Audrey Rose (1977)

Rating:

USA. 1977.

Crew

Director – Robert Wise, Screenplay/Based on the Novel by Frank De Felitta, Producers – Frank De Felitta & Joe Wizan, Photography – Victor J. Kemper, Music – Michael Small, Special Effects – Henry Millar Jr, Production Design – Harry Horner. Production Company – United Artists

Cast

Marsha Mason (Janice Templeton), Anthony Hopkins (Elliot Hoover), John Beck (Bill Templeton), Susan Swift (Ivy Templeton), Norman Lloyd (Dr Steven Lipscomb), Philip Sterling (Judge Harmon Langley), Robert Walden (Brice Mack), John Hillerman (Scott Velie)


Plot

Bill and Janice Templeton become concerned about a stranger who keeps following and calling them and sends presents to their 11 year-old daughter Ivy. The stranger introduces himself as Elliot Hoover and tells them how he has come to believe following a trip to India that Ivy is the reincarnation of his daughter Audrey Rose who was killed in a car crash the same day that Ivy was born. He is able to calm Ivy’s recurrent nightmares down by calling her Audrey Rose. Hoover then abducts Ivy but is arrested. His subsequent attempts to argue a case for reincarnation at his trial become a cause celebre.


Rosemary’s Baby (1968) gave birth to an enormous cinematic occult horror boom in the 1970s. The boom spawned such successes as The Exorcist (1973), Carrie (1976) and The Omen (1976), each of which propagated their own subgenres of imitators. Audrey Rose came near at the end of that cycle when the genre had successfully established itself among A-budget films and where the theme of evil and/or possessed children was its overriding subject.

Both the film of Audrey Rose and the 1975 Frank De Felitta book it is based on give the feeling of a story that wanted to be something more serious that instead ended up pigeonholed in the horror genre. Screenwriter/original novelist De Felitta’s other works show him as a writer who wants to deal with the supernatural as real (or at least the sort of supernatural that becomes the stuff of tabloid magazines – reincarnation, hauntings, ghost rapes). His novel was set up toward the purpose of placing an argument for reincarnation on a courtroom stand, which must surely stand as the ultimate arbiter of Western rationalism. (In reality though, the case presented here probably would be thrown by any court – whether or not Ivy is the reincarnation of Hoover’s daughter is surely irrelevant, the only thing a court is interested in is the issue at hand – whether or not Hoover abducted Ivy). The film does change the balance of the book somewhat. In the book, the court case took up nearly three-quarters of the story but in the film the court case is reduced to only two or three showcase arguments and presented with considerable bias – no contrary arguments doubting or questioning reincarnation are ever highlighted from the prosecution’s side, for instance.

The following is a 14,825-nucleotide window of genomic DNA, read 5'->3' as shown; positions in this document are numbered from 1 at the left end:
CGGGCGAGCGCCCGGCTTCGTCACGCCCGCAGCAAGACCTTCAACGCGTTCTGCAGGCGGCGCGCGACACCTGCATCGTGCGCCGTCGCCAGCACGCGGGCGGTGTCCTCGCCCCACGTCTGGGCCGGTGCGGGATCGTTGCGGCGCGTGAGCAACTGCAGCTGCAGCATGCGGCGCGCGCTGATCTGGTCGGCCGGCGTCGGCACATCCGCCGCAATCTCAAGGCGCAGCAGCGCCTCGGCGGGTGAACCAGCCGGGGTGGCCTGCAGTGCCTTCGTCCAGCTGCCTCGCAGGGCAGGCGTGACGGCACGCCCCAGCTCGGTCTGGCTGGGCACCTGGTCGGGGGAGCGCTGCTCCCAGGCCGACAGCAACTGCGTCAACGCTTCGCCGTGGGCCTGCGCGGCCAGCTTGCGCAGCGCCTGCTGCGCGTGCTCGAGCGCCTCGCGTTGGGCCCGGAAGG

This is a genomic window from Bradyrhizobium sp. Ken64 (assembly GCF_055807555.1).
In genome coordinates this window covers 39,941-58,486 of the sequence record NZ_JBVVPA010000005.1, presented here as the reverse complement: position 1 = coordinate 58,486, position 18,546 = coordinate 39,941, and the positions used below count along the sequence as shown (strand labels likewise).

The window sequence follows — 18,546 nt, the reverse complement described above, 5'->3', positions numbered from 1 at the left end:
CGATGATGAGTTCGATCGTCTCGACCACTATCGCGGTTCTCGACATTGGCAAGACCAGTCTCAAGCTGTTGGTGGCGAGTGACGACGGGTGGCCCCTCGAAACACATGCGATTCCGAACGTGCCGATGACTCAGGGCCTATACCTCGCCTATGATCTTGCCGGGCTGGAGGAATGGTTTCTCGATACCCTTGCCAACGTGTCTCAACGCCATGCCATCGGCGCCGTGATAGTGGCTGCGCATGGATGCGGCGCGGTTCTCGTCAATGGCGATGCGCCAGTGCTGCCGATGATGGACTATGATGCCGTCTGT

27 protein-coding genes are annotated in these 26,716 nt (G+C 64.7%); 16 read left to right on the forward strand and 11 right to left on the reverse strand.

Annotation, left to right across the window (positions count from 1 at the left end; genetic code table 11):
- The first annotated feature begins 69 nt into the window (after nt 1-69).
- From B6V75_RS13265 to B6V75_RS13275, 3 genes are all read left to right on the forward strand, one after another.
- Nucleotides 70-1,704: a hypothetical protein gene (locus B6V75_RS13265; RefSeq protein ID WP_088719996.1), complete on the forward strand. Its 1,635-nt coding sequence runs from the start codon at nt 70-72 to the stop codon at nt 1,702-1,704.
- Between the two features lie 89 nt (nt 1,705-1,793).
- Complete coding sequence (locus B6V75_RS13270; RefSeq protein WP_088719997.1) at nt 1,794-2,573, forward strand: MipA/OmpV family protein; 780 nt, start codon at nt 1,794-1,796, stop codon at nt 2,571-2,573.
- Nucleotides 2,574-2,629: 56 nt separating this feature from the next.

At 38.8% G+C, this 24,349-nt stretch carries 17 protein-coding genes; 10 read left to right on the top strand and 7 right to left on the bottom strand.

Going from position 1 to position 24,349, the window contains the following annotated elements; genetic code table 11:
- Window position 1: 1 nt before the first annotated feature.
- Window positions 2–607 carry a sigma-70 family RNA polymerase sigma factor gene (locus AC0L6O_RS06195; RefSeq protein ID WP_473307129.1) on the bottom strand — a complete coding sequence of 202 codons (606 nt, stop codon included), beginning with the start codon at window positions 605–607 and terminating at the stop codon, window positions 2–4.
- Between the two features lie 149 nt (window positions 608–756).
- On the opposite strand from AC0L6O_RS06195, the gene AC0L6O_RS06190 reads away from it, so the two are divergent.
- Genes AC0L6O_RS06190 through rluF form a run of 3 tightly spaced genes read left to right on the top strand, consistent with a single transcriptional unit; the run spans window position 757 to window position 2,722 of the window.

The film cannot escape the basic fact that it is burdened by a wordy and static script. This however does lead to a unique approach from director Robert Wise who uses the dialogue itself as suspense. Wise hypnotically engages us in Anthony Hopkins’s monologues, where one becomes so enrapt that even small movements like the spilling of a teacup or the relatively uninteresting shot of a door opening behind someone eavesdropping on a conversation is made to hold suspenseful power. There are some effective scenes – particularly the one with burns suddenly appearing on Susan Swift’s hands when she places them on a cold window. However, try as Robert Wise might to turn Audrey Rose into an interesting dramatic film, the material remains solidly unmoving.

The first half of the film, set around Hoover’s bizarre intrusion into the family digs into the 1970s Stranger Danger peril. Hoover’s actions are designed with the intent of making the family anxious – their being followed, anonymous phone-calls, mysterious presents left, the child being abducted from school and from the apartment – without any thought placed into why the otherwise relatively rational Hoover is behaving so creepily. When we come to understand where the character is coming from later in the film, such furtive actions fail to make sense. The film’s generation of Stranger Danger paranoia is ironically so effective that it becomes almost impossible to view Hoover’s motivations normally and it is only through turning of him into a passive wimp for the rest of the film and Anthony Hopkins’s performance that the character succeeds in retaining any sympathy. Far better at engendering sympathy is Marsha Mason who gives an enormously convincing performance in what is essentially a passively handwringing role. Young Susan Swift also manages to comes across as mature and intelligent.

Robert Wise directed a number of classic films including Run Silent, Run Deep (1958), West Side Story (1961) and The Sound of Music (1965). Wise’s other genre films are:– The Curse of the Cat People (1944) and The Body Snatcher (1945), two classic psychological horror films made for Val Lewton; the human hunting film A Game of Death (1945); the alien visitor classic The Day the Earth Stood Still (1951); the haunted house classic The Haunting (1963); the Michael Crichton adaptation The Andromeda Strain (1971) and Star Trek – The Motion Picture (1979).

Screenwriter Frank De Felitta has a number of other genre credits. He wrote and produced the overpopulated future film Z.P.G. (Zero Population Growth) (1971); directed/wrote the tv movie Trapped (1973) about a man hunted through a department store by dogs; directed/wrote the romantic time travel tv movie The Two Worlds of Jennie Logan (1979); directed the American Gothic tv movie The Dark Night of the Scarecrow (1981); wrote the interesting ghost story The Entity (1982); and directed/wrote the worthwhile psycho-thriller Scissors (1991).



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